Recognising “outsiders” begins to break the news avoidance cycle

By Agnes Stenbom

Schibsted/Tinius Trust

Stockholm, Sweden

Editor’s note: Agnes Stenbom will join INMA Product Initiative Lead Jodie Hopperton in a members-only Webinar on Wednesday, September 14, where they will discuss prototyping inclusive news features. INMA members can register for this free Webinar here.

Do you find yourself actively trying to avoid news these days?

This question was asked to news consumers across the world by the Reuters Institute for the Study of Journalism in its 2022 edition of the celebrated Digital News Report (DNR). The survey yielded an all-country average of 38% “news avoiders,” up from 29% in 2019. In Schibsted’s news media markets — Sweden and Norway — these numbers are 32% and 28% respectively.

Selective news avoidance (i.e., audiences choosing to ration or limit their exposure to news) is on the rise globally, and the DNR has fuelled many interesting industry conversations on the topic.

Agnes Stenbom (head of lab) and Belenn Bekele (community researcher) of IN/LAB. Photo by Banfa Jawla
Agnes Stenbom (head of lab) and Belenn Bekele (community researcher) of IN/LAB. Photo by Banfa Jawla

While highlighting a critical issue, I argue that the discourse on news avoidance could be detrimental to the industry if it focuses our innovation abilities too narrowly on the churn of consumers whose needs we previously successfully served. A pressing challenge for journalism is not about certain groups opting out, but about whether we understand and cater to the information needs and wants of diverse groups of possible future consumers.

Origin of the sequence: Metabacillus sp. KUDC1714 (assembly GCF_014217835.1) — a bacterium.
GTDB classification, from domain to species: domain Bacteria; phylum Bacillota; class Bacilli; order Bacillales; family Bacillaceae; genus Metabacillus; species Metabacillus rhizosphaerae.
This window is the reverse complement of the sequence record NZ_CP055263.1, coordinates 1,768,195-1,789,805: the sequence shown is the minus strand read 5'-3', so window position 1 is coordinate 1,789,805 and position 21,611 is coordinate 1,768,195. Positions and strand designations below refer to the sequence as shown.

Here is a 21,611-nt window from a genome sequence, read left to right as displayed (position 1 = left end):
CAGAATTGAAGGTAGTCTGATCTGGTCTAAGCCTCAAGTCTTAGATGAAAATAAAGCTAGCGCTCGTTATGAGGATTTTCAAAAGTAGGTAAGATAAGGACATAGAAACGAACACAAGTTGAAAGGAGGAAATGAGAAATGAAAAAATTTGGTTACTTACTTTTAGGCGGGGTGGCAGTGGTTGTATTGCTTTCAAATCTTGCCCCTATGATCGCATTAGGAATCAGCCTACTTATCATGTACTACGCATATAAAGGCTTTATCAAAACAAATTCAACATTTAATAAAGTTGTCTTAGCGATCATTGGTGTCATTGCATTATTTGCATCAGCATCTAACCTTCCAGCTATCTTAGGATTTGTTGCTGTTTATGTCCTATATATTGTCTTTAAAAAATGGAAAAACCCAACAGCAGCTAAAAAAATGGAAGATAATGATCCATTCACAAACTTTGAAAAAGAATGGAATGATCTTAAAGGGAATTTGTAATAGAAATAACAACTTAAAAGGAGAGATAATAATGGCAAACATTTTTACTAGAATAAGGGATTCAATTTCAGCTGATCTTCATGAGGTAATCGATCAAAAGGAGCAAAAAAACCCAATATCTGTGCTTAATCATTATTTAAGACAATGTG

It seems easy to frame issues of low news consumption as one for news media companies rather than the audiences in question. That is unfortunate, because not getting the facts about what is going on in the world around you is a true user problem.

On a larger scale, it is a threat to the liberal democracies we have come to appreciate in large parts of the world. As Maria Ressa put it in her Nobel Prize acceptance speech in December 2021: “Without facts, you can’t have truth. Without truth, you can’t have trust. Without trust, we have no shared reality, no democracy, and it becomes impossible to deal with our world’s existential problems [...].”

The new(er) media companies that have enabled a non-stop, hard-to-factcheck flow of information are often connected to contemporary media issues relating to reliability and reach. But there are no winners in a blame game. Instead, we need to recognise the plurality of the challenge and the roles different stakeholders play in it.

Young Stockholmers discussing the future of news with Schibsted.
Young Stockholmers discussing the future of news with Schibsted.

So, how might we frame the challenge of low-to-no consumption of news using words that assign agency to the actors best positioned to contribute to a systems-level change?

We use the term news outsiders to highlight various groups that, for many different reasons and in many different ways, are not consuming fact-based news today. We use the term “outsider” rather than “avoider” because we believe there are many groups whose information needs and desires we — the news media — have not paid enough attention to in the past.